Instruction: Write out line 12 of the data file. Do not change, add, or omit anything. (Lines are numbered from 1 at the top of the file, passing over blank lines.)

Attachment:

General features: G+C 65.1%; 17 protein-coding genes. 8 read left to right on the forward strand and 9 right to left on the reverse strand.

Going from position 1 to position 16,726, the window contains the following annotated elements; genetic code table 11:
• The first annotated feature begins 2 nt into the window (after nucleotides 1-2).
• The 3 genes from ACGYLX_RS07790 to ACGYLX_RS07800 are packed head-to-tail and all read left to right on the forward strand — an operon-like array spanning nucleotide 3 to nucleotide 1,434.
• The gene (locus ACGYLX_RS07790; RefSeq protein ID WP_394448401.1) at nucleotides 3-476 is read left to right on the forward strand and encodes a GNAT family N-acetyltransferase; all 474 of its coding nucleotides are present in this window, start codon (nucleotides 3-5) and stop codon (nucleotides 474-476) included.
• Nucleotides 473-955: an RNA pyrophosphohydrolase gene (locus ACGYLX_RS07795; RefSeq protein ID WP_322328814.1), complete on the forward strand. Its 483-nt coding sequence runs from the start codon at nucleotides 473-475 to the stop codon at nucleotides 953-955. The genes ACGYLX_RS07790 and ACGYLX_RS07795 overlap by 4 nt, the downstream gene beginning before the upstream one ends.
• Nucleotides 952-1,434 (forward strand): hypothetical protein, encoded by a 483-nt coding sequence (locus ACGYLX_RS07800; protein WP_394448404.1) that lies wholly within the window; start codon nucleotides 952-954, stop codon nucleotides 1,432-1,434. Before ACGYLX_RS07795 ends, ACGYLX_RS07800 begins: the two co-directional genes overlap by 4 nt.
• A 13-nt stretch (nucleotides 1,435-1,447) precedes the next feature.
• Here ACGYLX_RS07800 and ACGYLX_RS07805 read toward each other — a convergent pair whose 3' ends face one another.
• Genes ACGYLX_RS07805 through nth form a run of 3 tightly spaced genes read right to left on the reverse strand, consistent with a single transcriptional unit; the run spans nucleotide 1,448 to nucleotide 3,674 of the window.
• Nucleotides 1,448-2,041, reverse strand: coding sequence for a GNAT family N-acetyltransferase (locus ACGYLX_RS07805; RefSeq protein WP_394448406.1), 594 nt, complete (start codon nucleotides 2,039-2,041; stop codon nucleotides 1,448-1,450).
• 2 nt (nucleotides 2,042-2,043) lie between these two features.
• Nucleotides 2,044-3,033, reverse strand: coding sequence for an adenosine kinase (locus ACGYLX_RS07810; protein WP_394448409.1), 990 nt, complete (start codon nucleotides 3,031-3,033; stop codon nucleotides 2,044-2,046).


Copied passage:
• 2 nt (nucleotides 2,042-2,043) lie between these two features.